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Ohio added more than 1,000 jobs in the solar energy field last year and remains one of the top 20 states for employment in the industry, according to a new report. But the situation isn’t as sunny as it could have been, in the view of some company leaders in the state.
The National Solar Jobs Census 2016 found that job growth in the solar industry outpaced the U.S. economy by 17 times with the addition of more than 51,000 jobs last year. Overall solar job growth since 2010 was 178 percent, according to the The Solar Foundation’s February 7 report.
Total figures showed more than 260,000 people who spent at least half of their time on solar-related duties, of whom 28 percent were women or racial and ethnic minorities.
“Solar employs slightly more workers than natural gas, over twice as many as coal, over three times that of wind energy, and almost five times the number employed in nuclear energy,” said the report.
Greater demand and continuing cost declines are credited for the job growth. “In 2016, we saw a dramatic increase in the solar workforce across the nation, thanks to a rapid decrease in the cost of solar panels and unprecedented consumer demand for solar installations,” said Andrea Luecke of The Solar Foundation.
Spotlight on Ohio
Employment in Ohio’s solar industry grew 21 percent last year, with the addition of 1,020 jobs, according to the report. The state’s total of 5,831 jobs ranked Ohio’s solar industry employment 11th overall, but only 25th on a per capita basis.
Company leaders say Ohio could have done much better if its lawmakers had not frozen targets under the state’s renewable portfolio standard at the 2014 level through the end of last year.
“Without SB 310, our job growth would have been at least double, more likely triple,” said Alan Frasz at Dovetail Solar and Wind in Cleveland. Before that 2014 law took effect, employment in the industry had grown at much higher rates, he noted.
“Ohio’s job growth would absolutely have been higher without the freeze,” agreed Steve Melink of Melink Corp. in Milford. Although Ohio was a “national leader” when the state’s renewable portfolio standard was first adopted in 2008, “now we have fallen behind most states and many countries around the world,” Melink added.
The freeze imposed by the 2014 law ended in December when Gov. John Kasich vetoed a bill that would basically have made compliance with any additional requirements voluntary for two more years.
Ohio’s renewable energy and efficiency standards have now resumed, subject to other provisions in the 2014 law that made the requirements less stringent.
Nonetheless, Ohio state Rep. Bill Seitz (R-Cincinnati) — then in the Ohio Senate — suggested there could be yet another attack on the standards. “We will do our part by launching a full-scale effort next session to totally repeal” the clean energy standards, Seitz said in a statement after Kasich’s December 27 veto.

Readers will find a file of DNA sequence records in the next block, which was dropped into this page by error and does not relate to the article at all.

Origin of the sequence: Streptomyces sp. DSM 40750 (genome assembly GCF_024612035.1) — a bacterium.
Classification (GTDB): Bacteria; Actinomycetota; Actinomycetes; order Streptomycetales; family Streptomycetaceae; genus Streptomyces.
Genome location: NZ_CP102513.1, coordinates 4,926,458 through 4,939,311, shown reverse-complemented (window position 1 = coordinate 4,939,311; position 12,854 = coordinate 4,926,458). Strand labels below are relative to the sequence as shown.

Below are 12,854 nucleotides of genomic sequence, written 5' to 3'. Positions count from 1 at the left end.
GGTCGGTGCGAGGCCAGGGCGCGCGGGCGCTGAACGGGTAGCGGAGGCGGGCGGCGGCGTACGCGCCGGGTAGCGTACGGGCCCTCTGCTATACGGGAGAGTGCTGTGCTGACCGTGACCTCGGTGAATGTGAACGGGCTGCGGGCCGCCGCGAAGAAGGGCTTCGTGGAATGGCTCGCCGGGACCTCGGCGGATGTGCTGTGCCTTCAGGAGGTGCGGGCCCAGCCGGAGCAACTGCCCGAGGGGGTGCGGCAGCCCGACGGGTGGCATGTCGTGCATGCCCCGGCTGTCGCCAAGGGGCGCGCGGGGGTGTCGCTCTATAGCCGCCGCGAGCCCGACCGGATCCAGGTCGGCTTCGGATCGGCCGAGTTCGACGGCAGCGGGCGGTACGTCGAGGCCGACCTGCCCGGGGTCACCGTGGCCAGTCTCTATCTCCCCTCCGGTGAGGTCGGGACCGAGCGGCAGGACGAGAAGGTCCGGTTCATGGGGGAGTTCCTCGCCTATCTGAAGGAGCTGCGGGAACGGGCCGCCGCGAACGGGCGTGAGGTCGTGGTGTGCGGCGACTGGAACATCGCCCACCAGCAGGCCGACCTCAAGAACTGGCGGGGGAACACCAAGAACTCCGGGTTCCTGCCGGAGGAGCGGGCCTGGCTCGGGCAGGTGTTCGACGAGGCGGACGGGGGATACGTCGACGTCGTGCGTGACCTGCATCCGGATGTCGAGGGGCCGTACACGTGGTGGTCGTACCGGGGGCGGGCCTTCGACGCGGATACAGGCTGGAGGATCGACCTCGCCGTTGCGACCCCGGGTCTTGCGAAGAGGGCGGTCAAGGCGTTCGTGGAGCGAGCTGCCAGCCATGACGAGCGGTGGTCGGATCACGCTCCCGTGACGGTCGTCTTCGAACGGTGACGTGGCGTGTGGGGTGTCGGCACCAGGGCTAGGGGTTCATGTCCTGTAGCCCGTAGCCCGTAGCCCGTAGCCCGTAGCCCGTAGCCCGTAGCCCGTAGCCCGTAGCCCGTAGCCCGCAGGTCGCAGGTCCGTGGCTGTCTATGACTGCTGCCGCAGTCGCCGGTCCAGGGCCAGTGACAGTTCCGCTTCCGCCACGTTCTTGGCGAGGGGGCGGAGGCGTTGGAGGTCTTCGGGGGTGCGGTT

‘Invest where we are wanted’
Clean energy industry leaders have previously said that continuing uncertainty over the state’s law is detrimental to business. As solar industry leaders see it, that problem would be aggravated by yet another attack on the state’s standards.
“To reopen an effort to freeze, kill or weaken Ohio’s already laggard RPS is pure foolishness,” Frasz said, noting overall growth nationwide in the industry. “I would really question Sen. Seitz’s motives for wanting to discourage Ohio fully participating [in] this very high-growth industry. He is not looking out for what’s best for Ohio.”
Seitz announced in December that he had decided to put solar panels on his own home in order to take advantage of a federal tax credit. “You don’t need mandates if they’re handing out cash,” he argued during the Ohio Senate’s evening session on December 8.
However, advocates and industry leaders say strong state standards help attract investments that would otherwise go to other states. Toward that end, they hope for some stability and certainty in those standards as forecasts predict continued job growth in the solar industry
“We need to be taking steps to encourage and support renewable energy businesses who are already in Ohio, and aggressively recruit firms that are looking to locate here,” Frasz said. “Otherwise, we are likely to miss out or marginally benefit from this explosion of jobs in the next five years.”
Meanwhile, as a result of the freeze under SB 310, most of Melink’s new business over the last two years has gone elsewhere.
His company’s customers are 95 percent out-of-state and five percent in-state, Melink reported. “We are continually developing more and larger solar projects in other states, and as a result our pipeline has never looked stronger,” he said.
But, Melink added, “Between the freeze in Ohio and the strong RPS incentives in other states, we invest where we are wanted.”